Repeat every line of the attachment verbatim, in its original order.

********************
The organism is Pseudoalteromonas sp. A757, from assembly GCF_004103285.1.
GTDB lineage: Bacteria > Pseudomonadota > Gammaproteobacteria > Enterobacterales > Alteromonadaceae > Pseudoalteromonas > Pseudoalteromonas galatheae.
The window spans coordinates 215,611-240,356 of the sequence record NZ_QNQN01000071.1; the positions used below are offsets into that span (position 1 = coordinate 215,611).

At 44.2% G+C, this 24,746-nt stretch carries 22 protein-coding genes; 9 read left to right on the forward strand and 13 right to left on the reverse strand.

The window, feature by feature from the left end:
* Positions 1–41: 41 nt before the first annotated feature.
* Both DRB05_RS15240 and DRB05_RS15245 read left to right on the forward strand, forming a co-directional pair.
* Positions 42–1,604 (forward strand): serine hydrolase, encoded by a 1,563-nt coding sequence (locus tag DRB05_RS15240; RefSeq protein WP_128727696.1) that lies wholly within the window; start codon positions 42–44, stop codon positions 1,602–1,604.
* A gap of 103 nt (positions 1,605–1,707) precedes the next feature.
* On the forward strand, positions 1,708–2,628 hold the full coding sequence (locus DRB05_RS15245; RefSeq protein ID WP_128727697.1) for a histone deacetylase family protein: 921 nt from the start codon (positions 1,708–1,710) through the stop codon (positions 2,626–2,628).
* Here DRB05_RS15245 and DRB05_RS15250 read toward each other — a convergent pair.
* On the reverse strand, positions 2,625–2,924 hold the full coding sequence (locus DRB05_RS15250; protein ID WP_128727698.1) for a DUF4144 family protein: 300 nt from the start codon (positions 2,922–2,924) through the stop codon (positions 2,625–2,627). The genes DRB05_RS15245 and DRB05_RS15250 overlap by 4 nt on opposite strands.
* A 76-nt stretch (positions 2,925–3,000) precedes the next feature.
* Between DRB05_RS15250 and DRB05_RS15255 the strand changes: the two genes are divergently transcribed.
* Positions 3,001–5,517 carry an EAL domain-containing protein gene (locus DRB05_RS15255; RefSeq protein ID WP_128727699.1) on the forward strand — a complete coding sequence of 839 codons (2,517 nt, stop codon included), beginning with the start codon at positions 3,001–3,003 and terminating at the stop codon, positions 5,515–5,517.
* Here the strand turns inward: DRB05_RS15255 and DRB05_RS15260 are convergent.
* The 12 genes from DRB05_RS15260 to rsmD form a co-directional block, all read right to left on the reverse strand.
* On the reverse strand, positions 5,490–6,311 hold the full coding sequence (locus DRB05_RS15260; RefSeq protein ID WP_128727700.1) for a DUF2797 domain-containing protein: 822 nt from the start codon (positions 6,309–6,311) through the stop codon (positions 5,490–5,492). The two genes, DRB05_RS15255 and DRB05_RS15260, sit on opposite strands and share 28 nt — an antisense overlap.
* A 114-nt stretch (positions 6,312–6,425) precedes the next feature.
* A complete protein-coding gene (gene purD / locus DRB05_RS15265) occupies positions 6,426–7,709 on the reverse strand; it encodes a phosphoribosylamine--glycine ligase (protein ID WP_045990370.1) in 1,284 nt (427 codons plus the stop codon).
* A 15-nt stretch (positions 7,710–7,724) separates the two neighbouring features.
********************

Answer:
The organism is Pseudoalteromonas sp. A757, from assembly GCF_004103285.1.
GTDB lineage: Bacteria > Pseudomonadota > Gammaproteobacteria > Enterobacterales > Alteromonadaceae > Pseudoalteromonas > Pseudoalteromonas galatheae.
The window spans coordinates 215,611-240,356 of the sequence record NZ_QNQN01000071.1; the positions used below are offsets into that span (position 1 = coordinate 215,611).

At 44.2% G+C, this 24,746-nt stretch carries 22 protein-coding genes; 9 read left to right on the forward strand and 13 right to left on the reverse strand.

The window, feature by feature from the left end:
* Positions 1–41: 41 nt before the first annotated feature.
* Both DRB05_RS15240 and DRB05_RS15245 read left to right on the forward strand, forming a co-directional pair.
* Positions 42–1,604 (forward strand): serine hydrolase, encoded by a 1,563-nt coding sequence (locus tag DRB05_RS15240; RefSeq protein WP_128727696.1) that lies wholly within the window; start codon positions 42–44, stop codon positions 1,602–1,604.
* A gap of 103 nt (positions 1,605–1,707) precedes the next feature.
* On the forward strand, positions 1,708–2,628 hold the full coding sequence (locus DRB05_RS15245; RefSeq protein ID WP_128727697.1) for a histone deacetylase family protein: 921 nt from the start codon (positions 1,708–1,710) through the stop codon (positions 2,626–2,628).
* Here DRB05_RS15245 and DRB05_RS15250 read toward each other — a convergent pair.
* On the reverse strand, positions 2,625–2,924 hold the full coding sequence (locus DRB05_RS15250; protein ID WP_128727698.1) for a DUF4144 family protein: 300 nt from the start codon (positions 2,922–2,924) through the stop codon (positions 2,625–2,627). The genes DRB05_RS15245 and DRB05_RS15250 overlap by 4 nt on opposite strands.
* A 76-nt stretch (positions 2,925–3,000) precedes the next feature.
* Between DRB05_RS15250 and DRB05_RS15255 the strand changes: the two genes are divergently transcribed.
* Positions 3,001–5,517 carry an EAL domain-containing protein gene (locus DRB05_RS15255; RefSeq protein ID WP_128727699.1) on the forward strand — a complete coding sequence of 839 codons (2,517 nt, stop codon included), beginning with the start codon at positions 3,001–3,003 and terminating at the stop codon, positions 5,515–5,517.
* Here the strand turns inward: DRB05_RS15255 and DRB05_RS15260 are convergent.
* The 12 genes from DRB05_RS15260 to rsmD form a co-directional block, all read right to left on the reverse strand.
* On the reverse strand, positions 5,490–6,311 hold the full coding sequence (locus DRB05_RS15260; RefSeq protein ID WP_128727700.1) for a DUF2797 domain-containing protein: 822 nt from the start codon (positions 6,309–6,311) through the stop codon (positions 5,490–5,492). The two genes, DRB05_RS15255 and DRB05_RS15260, sit on opposite strands and share 28 nt — an antisense overlap.
* A 114-nt stretch (positions 6,312–6,425) precedes the next feature.
* A complete protein-coding gene (gene purD / locus DRB05_RS15265) occupies positions 6,426–7,709 on the reverse strand; it encodes a phosphoribosylamine--glycine ligase (protein ID WP_045990370.1) in 1,284 nt (427 codons plus the stop codon).
* A 15-nt stretch (positions 7,710–7,724) separates the two neighbouring features.